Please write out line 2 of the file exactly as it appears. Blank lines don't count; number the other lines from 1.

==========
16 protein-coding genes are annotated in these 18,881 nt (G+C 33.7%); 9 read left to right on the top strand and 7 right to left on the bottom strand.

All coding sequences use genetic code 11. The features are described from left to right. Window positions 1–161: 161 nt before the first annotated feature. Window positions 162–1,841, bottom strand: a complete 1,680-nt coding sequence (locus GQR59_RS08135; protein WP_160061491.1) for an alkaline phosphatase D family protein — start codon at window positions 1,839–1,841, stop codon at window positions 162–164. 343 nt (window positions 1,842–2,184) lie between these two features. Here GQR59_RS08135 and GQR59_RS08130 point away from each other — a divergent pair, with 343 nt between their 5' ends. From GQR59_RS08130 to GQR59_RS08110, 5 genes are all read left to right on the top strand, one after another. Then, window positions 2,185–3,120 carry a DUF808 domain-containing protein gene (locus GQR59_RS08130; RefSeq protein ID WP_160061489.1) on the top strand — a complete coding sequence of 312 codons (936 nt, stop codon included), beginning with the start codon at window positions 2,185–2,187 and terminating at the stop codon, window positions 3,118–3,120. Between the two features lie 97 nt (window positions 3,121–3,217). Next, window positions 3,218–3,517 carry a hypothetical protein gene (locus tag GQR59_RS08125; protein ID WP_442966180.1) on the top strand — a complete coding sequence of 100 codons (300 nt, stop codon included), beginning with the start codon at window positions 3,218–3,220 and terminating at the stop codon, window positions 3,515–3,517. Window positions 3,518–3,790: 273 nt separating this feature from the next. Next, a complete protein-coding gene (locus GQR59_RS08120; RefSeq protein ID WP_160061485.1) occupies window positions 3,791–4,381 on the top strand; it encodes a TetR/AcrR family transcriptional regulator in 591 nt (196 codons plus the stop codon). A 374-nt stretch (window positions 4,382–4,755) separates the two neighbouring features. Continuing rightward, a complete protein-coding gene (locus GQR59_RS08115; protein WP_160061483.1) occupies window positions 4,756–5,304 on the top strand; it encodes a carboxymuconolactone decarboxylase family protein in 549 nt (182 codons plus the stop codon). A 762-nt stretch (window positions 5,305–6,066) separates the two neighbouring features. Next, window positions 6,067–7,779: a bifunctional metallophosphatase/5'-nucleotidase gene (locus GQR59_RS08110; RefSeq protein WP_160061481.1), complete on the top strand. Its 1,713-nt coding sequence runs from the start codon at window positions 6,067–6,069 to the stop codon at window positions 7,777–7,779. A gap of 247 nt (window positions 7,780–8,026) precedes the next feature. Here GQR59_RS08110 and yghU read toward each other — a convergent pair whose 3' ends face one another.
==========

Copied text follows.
All coding sequences use genetic code 11. The features are described from left to right. Window positions 1–161: 161 nt before the first annotated feature. Window positions 162–1,841, bottom strand: a complete 1,680-nt coding sequence (locus GQR59_RS08135; protein WP_160061491.1) for an alkaline phosphatase D family protein — start codon at window positions 1,839–1,841, stop codon at window positions 162–164. 343 nt (window positions 1,842–2,184) lie between these two features. Here GQR59_RS08135 and GQR59_RS08130 point away from each other — a divergent pair, with 343 nt between their 5' ends. From GQR59_RS08130 to GQR59_RS08110, 5 genes are all read left to right on the top strand, one after another. Then, window positions 2,185–3,120 carry a DUF808 domain-containing protein gene (locus GQR59_RS08130; RefSeq protein ID WP_160061489.1) on the top strand — a complete coding sequence of 312 codons (936 nt, stop codon included), beginning with the start codon at window positions 2,185–2,187 and terminating at the stop codon, window positions 3,118–3,120. Between the two features lie 97 nt (window positions 3,121–3,217). Next, window positions 3,218–3,517 carry a hypothetical protein gene (locus tag GQR59_RS08125; protein ID WP_442966180.1) on the top strand — a complete coding sequence of 100 codons (300 nt, stop codon included), beginning with the start codon at window positions 3,218–3,220 and terminating at the stop codon, window positions 3,515–3,517. Window positions 3,518–3,790: 273 nt separating this feature from the next. Next, a complete protein-coding gene (locus GQR59_RS08120; RefSeq protein ID WP_160061485.1) occupies window positions 3,791–4,381 on the top strand; it encodes a TetR/AcrR family transcriptional regulator in 591 nt (196 codons plus the stop codon). A 374-nt stretch (window positions 4,382–4,755) separates the two neighbouring features. Continuing rightward, a complete protein-coding gene (locus GQR59_RS08115; protein WP_160061483.1) occupies window positions 4,756–5,304 on the top strand; it encodes a carboxymuconolactone decarboxylase family protein in 549 nt (182 codons plus the stop codon). A 762-nt stretch (window positions 5,305–6,066) separates the two neighbouring features. Next, window positions 6,067–7,779: a bifunctional metallophosphatase/5'-nucleotidase gene (locus GQR59_RS08110; RefSeq protein WP_160061481.1), complete on the top strand. Its 1,713-nt coding sequence runs from the start codon at window positions 6,067–6,069 to the stop codon at window positions 7,777–7,779. A gap of 247 nt (window positions 7,780–8,026) precedes the next feature. Here GQR59_RS08110 and yghU read toward each other — a convergent pair whose 3' ends face one another.